34 Criteria for selection of Essential Drugs Choice of drugs depends on : Pattern of prevalent diseases Treatment facilities Training and experience of health personnel Financial Resources Other factors – Genetic, Demographic, Environmental.

35 Criteria for selection of Essential Drugs WHICH DRUGS Sufficient data – efficacy and safety. Bioavailability – Stability, Storage and comparative Pharmacokinetic data. If two drugs with similar pharmacokinetic profile is available, Select the drug having good relative efficacy, safety, quality, cost of total drug therapy, availability,cost benefit ratio, local-regional manufactures, Indigenous – traditional drugs.

36 Criteria for selection of Essential Drugs Formulation as Single compound. Ease of administration and compliance. Local manufacture and storage. Fixed dose combination approved by WHO on the basis of efficacy, safety, tolerability, compliance and dose range.

37 Guideline for selection of Pharmaceutical dosage form Type of dosage form (Tablet, Capsules, SR preparation) based on kinetic,bioavailability, stability and local preference. Strength of the drugs (Dose range, pediatric preparation) Exclusion of the drugs (Low solubility, unpredictable bioavailability, Newer dosage forms)

38 Selection of Anti-microbial agents Sensitivity of micro organisms. Prevalence of type of infection. Resistance to Anti microbial agents. (AMA) Availability of AMA (Safe, Effective, Cheap) Cost of the drugs.

39 Essential Drug List Who should prepare it? How many drugs? (WHO Model list, National, regional level, Hospital and primary health centre) Which drugs? (effective, safe, cheap, for common ailments) Revision and updating of the list yearly.

40 Inventory Control Objectives Maximum customer services. Minimum inventory investment. Low cost plant operation. ABC Analysis:-(Always better control technique.) A Item – Costly items (FEW) B Item – Neither costly nor cheap C Item - Comparatively cheaper in cost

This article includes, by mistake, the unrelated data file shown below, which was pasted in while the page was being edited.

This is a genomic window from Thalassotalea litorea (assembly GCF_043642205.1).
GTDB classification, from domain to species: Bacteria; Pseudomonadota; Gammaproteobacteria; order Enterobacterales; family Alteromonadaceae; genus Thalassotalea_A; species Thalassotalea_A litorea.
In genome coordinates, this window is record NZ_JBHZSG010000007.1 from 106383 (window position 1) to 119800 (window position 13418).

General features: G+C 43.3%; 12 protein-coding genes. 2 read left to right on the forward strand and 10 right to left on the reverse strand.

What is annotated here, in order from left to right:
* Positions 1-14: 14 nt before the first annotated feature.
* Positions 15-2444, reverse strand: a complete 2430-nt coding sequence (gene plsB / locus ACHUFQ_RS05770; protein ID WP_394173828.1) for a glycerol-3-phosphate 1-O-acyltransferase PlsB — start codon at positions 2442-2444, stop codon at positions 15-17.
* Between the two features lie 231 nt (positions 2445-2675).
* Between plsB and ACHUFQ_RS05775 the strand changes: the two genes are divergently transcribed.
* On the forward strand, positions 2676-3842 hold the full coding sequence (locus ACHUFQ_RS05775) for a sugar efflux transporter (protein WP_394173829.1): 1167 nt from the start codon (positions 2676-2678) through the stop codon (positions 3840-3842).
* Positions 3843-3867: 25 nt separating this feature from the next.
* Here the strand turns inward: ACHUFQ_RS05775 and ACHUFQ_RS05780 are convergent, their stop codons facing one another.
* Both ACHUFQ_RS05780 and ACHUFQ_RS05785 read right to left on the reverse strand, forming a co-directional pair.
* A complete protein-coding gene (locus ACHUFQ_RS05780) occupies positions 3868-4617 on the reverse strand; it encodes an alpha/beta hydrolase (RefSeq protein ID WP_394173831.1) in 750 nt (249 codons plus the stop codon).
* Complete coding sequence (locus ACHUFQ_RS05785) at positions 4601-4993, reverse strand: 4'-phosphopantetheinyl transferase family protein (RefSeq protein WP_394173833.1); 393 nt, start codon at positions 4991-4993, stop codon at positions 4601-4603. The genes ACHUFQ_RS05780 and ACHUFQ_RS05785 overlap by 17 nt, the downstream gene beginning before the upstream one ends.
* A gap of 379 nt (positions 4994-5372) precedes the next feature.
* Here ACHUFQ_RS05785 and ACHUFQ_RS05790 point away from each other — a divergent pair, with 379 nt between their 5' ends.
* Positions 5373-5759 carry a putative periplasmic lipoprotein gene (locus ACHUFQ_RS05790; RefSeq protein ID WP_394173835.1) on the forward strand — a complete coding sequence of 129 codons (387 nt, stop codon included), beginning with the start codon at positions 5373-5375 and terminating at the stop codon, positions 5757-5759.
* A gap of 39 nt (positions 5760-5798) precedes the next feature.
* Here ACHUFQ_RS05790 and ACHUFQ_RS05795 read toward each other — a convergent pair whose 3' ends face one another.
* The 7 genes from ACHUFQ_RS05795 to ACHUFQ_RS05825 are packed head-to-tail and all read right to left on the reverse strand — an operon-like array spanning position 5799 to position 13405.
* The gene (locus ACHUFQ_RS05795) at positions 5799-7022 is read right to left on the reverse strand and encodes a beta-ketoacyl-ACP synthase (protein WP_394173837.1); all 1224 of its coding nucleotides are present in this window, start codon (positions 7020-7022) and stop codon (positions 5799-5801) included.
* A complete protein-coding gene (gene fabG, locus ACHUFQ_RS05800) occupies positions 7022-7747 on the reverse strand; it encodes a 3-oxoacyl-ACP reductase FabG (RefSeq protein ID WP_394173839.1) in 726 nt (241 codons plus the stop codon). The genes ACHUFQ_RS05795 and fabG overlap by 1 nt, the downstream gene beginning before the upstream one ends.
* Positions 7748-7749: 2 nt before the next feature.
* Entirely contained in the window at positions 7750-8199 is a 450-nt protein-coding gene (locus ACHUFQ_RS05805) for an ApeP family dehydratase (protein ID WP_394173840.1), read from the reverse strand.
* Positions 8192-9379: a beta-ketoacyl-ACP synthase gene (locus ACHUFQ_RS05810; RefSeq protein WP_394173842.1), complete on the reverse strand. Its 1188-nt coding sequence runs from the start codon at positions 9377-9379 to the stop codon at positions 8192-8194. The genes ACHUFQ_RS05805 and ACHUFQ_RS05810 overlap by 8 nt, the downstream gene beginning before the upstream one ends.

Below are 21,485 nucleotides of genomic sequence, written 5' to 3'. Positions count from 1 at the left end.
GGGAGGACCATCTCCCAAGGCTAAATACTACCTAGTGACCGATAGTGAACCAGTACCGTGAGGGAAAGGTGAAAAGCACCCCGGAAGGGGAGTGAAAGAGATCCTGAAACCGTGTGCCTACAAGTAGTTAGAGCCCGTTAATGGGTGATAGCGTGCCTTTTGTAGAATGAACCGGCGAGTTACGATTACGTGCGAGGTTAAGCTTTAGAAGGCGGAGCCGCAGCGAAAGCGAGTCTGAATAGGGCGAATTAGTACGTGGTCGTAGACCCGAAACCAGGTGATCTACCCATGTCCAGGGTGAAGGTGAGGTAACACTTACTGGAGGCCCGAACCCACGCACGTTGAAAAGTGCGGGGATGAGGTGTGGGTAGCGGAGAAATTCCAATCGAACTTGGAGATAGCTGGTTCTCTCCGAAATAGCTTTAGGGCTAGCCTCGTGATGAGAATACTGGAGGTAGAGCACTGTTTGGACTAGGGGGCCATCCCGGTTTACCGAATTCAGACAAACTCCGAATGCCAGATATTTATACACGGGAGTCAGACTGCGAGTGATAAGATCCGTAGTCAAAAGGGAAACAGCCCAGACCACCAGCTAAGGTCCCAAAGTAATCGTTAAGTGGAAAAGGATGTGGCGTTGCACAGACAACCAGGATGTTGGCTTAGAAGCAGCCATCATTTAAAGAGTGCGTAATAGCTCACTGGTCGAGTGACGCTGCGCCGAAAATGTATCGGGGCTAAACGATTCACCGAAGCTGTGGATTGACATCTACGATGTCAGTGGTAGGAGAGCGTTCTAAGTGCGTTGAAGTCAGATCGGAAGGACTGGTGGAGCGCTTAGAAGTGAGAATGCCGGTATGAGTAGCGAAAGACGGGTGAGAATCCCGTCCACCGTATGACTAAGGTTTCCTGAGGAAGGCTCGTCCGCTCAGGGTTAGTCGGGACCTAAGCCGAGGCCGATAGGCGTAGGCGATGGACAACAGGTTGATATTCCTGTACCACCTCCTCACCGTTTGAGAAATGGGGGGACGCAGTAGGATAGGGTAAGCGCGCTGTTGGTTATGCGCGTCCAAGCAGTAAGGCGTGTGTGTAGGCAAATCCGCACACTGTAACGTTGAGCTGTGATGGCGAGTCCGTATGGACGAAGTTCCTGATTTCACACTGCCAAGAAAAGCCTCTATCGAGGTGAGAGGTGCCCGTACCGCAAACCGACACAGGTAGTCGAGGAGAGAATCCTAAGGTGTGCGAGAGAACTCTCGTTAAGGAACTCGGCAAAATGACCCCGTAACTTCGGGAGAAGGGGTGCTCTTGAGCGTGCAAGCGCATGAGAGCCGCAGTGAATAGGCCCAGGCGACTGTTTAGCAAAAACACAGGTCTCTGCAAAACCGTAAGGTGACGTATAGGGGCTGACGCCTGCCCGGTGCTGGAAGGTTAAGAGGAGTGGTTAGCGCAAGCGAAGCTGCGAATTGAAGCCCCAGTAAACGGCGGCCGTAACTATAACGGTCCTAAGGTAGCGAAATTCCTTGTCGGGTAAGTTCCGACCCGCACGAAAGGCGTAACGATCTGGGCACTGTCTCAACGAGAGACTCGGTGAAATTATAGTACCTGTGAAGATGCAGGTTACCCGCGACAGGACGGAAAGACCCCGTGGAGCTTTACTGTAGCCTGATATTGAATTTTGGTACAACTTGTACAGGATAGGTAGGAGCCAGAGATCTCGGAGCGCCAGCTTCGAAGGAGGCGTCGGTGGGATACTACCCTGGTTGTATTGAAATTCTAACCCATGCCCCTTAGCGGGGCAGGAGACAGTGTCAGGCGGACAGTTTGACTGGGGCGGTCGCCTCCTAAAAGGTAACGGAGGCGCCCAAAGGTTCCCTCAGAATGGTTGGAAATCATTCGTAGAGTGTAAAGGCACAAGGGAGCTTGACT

41 Classification of Drugs ABC analysis of drugs. Base on their cost and expenditure. Category A – 10% of the total items consume 70% of the budget. Category B – 20% of the total items consumes 20% of the budget. Category C – 70% of the total items consumes 10% of the budget.

42 NoA ITEMSB ITEMSC ITEMS 110% OF Total20% of Total70% of Total 270% of Total Budget20% of Total Budget10% of total Budget 3Requires very strict controlModerate ControlLoose Control 4Requires wither no or low safety stocks Low Safety StocksIt requires Hish safety stocks 5Needs maximum follow upPeriodic Follow upClose Follow up 6Handled by senior officers (AP or Prof) Handled by middle Management (Pharmacist cl-II) Handle by Pharmacist

43 Classification Of Drugs V E D Analysis – according to their criticality in patient care. V – Vital drugs. – 10% of the total, they are vital lifesaving drugs and their absence cannot be accepted. They have got to be administered to the patients. No drugs are available as substitutes for these items. Therefore every effort has to be made, at whatever cost to avoid out-of stock position for any of these items.

44 Classification Of Drugs E – Essential drugs – Constituting 40% of the total items. And their absence can be tolerated for short stretches of time. They could be made available within a day or two and alternative medicines made available for use in their place.

45 Classification of Drugs D – Desirable Drugs (N-Non essential items.) Constitute 50% of the items. And their non- availability can be tolerated for longer period of time. They may be required for treatment of chronic and less serious patients.

46 Combination Of A B C And V E D Analysis VED AAVAVAEAEADADCat I – items 15 % BBVBVBEBEBDBDCat II – items 40 % CCVCVCECECDCDCat III – items 45 %

47 Take Home Message …. E - efficacy S - safety S - storage and stability. E - ease of administration ( dosage form). N - need of population. T - total cost. I - irrational combination to avoid A- available L - listing regularly ( updating)

48 Take home message …. “ Essential Drug Concept Is Not A Short Cut To Escape From Therapeutic Jungle, But To Choose, Use, Store, The Right Kind Of Hidden Treasure In It”.


50 THANK YOU ! “The desire to take medicines is one feature which distinguishes man, the animal from his fellow creatures. It is one of the most serious difficulties with which we have to contend” William Osler 1891